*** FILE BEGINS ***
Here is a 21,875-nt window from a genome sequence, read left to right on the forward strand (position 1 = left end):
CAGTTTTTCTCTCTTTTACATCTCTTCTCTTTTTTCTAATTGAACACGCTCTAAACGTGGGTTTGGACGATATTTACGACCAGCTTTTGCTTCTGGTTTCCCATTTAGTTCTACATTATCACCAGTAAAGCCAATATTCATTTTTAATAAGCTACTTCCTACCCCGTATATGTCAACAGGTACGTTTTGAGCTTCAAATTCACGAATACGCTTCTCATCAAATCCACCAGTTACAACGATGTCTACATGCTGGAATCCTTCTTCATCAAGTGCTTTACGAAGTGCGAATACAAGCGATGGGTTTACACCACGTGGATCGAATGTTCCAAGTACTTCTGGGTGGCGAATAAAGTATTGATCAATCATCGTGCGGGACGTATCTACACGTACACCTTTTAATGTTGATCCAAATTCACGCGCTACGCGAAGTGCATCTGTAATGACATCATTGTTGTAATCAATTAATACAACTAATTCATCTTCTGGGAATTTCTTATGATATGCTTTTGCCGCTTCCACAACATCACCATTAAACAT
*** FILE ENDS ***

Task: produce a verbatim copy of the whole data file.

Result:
Here is a 21,875-nt window from a genome sequence, read left to right on the forward strand (position 1 = left end):
CAGTTTTTCTCTCTTTTACATCTCTTCTCTTTTTTCTAATTGAACACGCTCTAAACGTGGGTTTGGACGATATTTACGACCAGCTTTTGCTTCTGGTTTCCCATTTAGTTCTACATTATCACCAGTAAAGCCAATATTCATTTTTAATAAGCTACTTCCTACCCCGTATATGTCAACAGGTACGTTTTGAGCTTCAAATTCACGAATACGCTTCTCATCAAATCCACCAGTTACAACGATGTCTACATGCTGGAATCCTTCTTCATCAAGTGCTTTACGAAGTGCGAATACAAGCGATGGGTTTACACCACGTGGATCGAATGTTCCAAGTACTTCTGGGTGGCGAATAAAGTATTGATCAATCATCGTGCGGGACGTATCTACACGTACACCTTTTAATGTTGATCCAAATTCACGCGCTACGCGAAGTGCATCTGTAATGACATCATTGTTGTAATCAATTAATACAACTAATTCATCTTCTGGGAATTTCTTATGATATGCTTTTGCCGCTTCCACAACATCACCATTAAACAT